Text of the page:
When it comes to many of our consumer products, we have already crossed that divide—and our expectations as consumers have a lot to do with it.
Wal-Mart was a revolutionary company because it mastered the art of selling products to consumers more efficiently than they had ever been sold before. As discussed in a recent Atlantic article by Jordan Weissmann, it paid its workers so little that they had no alternative but to shop at discount stores. . . like Wal-Mart. However, it didn’t end there. Many full-time jobs at Wal-Mart and other big box stores barely take a family of three over the federal poverty line. These retailers are simply not paying most of their workers enough to live on, what we call “a living wage.” As Weissmann wrote:
Ultimately, this all comes back to consumers. We are the ones who choose where to take our business. And for the most part, Americans have chosen cheap.
It’s hard to blame middle class families for making that decision—not a lot of people have the extra cash to make a political statement out of where they buy paper towels and diapers. But it’s led to cycle of [worker] impoverishment…
Economists have considered what it would cost to break this cycle, and it turns out that the cost to us would come pretty cheap. Weissmann cites a study by UC-Berkeley’s Center for Labor Research and Education suggesting that it would cost the average shopper only $12.49 more a year if Wal-Mart paid its workers a living wage.
So the questions remain: What’s to be done about the human cost of everyday low prices? And why should any of us care?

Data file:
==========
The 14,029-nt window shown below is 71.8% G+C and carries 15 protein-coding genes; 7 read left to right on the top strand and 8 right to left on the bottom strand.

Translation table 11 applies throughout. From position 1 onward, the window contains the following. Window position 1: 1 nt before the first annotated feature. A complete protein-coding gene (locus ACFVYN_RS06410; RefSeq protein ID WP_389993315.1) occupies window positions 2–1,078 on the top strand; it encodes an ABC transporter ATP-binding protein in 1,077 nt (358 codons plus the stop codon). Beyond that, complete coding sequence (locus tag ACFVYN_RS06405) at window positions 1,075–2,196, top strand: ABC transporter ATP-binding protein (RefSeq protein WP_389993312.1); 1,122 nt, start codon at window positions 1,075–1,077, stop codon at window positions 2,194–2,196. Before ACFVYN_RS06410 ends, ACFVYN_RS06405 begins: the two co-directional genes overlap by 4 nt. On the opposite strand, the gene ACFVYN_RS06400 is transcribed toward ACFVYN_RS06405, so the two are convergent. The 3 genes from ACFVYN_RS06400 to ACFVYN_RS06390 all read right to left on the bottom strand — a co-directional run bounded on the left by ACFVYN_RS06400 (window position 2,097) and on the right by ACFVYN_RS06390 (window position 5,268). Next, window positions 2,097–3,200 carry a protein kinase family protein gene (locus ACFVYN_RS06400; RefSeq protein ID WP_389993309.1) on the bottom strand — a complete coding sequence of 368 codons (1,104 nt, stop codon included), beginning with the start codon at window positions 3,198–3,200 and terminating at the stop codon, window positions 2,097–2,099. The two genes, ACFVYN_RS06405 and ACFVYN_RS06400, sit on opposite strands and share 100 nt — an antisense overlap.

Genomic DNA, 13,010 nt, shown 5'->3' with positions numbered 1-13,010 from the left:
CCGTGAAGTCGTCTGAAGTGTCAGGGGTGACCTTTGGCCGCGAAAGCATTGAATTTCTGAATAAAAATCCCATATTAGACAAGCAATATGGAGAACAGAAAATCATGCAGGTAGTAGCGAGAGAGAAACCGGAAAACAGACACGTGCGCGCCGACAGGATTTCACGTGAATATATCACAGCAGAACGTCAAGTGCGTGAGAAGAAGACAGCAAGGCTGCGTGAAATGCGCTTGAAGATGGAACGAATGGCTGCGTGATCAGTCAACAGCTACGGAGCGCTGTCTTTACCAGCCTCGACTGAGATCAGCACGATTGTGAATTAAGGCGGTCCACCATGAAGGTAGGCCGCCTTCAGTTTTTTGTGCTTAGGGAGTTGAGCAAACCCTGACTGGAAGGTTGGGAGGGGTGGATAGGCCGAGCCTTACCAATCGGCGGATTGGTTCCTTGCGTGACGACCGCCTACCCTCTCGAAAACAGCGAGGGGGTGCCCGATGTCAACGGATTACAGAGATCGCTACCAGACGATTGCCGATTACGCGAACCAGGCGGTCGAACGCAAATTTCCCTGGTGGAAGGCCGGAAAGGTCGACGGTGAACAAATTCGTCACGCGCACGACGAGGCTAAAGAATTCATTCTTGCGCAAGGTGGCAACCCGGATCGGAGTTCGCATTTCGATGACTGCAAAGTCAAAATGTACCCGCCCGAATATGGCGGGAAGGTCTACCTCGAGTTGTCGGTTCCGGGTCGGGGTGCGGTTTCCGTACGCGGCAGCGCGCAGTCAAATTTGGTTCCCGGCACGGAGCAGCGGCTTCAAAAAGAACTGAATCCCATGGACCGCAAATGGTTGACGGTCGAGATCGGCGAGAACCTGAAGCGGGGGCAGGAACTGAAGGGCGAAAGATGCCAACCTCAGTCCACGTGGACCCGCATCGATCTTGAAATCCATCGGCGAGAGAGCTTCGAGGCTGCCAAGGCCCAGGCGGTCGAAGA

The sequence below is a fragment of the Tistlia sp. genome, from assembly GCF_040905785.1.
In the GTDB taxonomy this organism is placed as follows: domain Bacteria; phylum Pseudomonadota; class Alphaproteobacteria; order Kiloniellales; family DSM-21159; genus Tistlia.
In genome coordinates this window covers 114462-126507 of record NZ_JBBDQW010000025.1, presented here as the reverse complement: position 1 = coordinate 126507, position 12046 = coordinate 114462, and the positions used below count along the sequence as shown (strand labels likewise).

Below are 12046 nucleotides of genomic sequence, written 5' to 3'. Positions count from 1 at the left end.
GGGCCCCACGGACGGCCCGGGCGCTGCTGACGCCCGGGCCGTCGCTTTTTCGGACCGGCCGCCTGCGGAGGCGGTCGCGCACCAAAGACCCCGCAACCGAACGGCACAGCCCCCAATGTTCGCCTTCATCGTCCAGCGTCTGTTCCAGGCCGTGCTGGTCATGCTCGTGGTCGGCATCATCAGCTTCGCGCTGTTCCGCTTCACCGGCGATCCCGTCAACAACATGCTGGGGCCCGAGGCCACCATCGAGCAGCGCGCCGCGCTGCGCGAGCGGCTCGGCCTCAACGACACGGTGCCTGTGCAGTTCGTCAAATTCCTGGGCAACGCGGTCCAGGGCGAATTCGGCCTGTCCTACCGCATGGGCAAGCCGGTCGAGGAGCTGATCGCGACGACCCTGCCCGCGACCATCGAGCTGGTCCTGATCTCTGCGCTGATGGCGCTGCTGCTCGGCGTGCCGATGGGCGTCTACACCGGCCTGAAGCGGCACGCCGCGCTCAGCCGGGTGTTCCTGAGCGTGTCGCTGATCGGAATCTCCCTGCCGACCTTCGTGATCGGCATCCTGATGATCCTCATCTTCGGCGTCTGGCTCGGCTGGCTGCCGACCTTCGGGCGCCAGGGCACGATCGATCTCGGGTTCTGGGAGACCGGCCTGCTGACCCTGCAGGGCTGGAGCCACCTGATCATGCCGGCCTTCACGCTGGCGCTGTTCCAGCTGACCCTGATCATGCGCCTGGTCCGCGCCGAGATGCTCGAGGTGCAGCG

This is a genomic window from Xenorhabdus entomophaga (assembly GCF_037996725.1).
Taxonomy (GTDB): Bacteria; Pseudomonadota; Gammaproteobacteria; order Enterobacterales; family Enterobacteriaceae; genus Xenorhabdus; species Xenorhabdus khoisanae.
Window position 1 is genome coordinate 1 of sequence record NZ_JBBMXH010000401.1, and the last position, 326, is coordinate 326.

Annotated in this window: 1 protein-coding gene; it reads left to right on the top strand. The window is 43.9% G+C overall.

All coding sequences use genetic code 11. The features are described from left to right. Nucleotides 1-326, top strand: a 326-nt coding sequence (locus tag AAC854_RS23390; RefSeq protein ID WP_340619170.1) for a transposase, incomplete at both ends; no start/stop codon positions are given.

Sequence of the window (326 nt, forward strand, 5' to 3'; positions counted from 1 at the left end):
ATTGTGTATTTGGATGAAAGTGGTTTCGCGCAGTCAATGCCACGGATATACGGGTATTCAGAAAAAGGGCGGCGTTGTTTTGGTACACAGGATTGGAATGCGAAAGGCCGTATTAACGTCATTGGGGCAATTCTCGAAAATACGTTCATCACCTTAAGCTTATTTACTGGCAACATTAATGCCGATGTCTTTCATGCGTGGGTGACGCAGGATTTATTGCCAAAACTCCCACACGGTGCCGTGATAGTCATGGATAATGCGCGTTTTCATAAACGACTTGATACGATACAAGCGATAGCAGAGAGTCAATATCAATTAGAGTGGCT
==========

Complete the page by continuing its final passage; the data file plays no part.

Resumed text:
Most of us oppose merchants paying full-time American workers less than a living wage, but our abstract moral concerns are trumped—almost every single time—by the consumer product we want and the low price we want to pay for it. Would our behavior change if the trade offs were more explicit to us as consumers?
Imagine a sign at the entrance to the big box store that says: “Be willing to pay a little more so that the workers here can get a paycheck they can live on.
Or the checkout girl wearing a badge that says: “Your addiction to everyday low prices means I can’t support my family.”
Would realizing that the person harmed is standing in front of you be enough to get you to shop at the mom & pop store that charges more so it can pay its employees fairly?
Would coming face-to-face with the social cost of consumer economics lead you to add a few bucks to your checkout bill, like a “tip,” for the “Big Box Employee Living Wage Fund”?
At the very least, the realities of our addiction to low prices and its human costs need to become more personal as close to the point of purchase as possible.
What’s also needed is an understanding of why changing this value proposition in our consumer driven economy is important to you and the value of your work?
When some workers in your community are treated like property, it is easier for your employer to treat you that way—as an economic instead of a human resource, little more than a cog in a wheel. As more and more full time, middle class jobs are lost, it will become harder for any of us to make a living wage. Self-interest may lead us to start demanding that every single full time worker in America is making enough to live on.
It is also about community. The consumer product workforce is comprised of your family members and neighbors and people you see all the time. They don’t or can’t “move on” to better jobs, because increasingly those “better” jobs are unavailable. As an increasingly permanent part of our way of life, they are connected to you and to me, and have a face.
As we put our economy back together, there is an opportunity to rebuild our communities around the work that each and every person in it does. But communities where every worker is appropriately valued will never be possible until we confront our addiction to consumer prices that are lower than they have to be.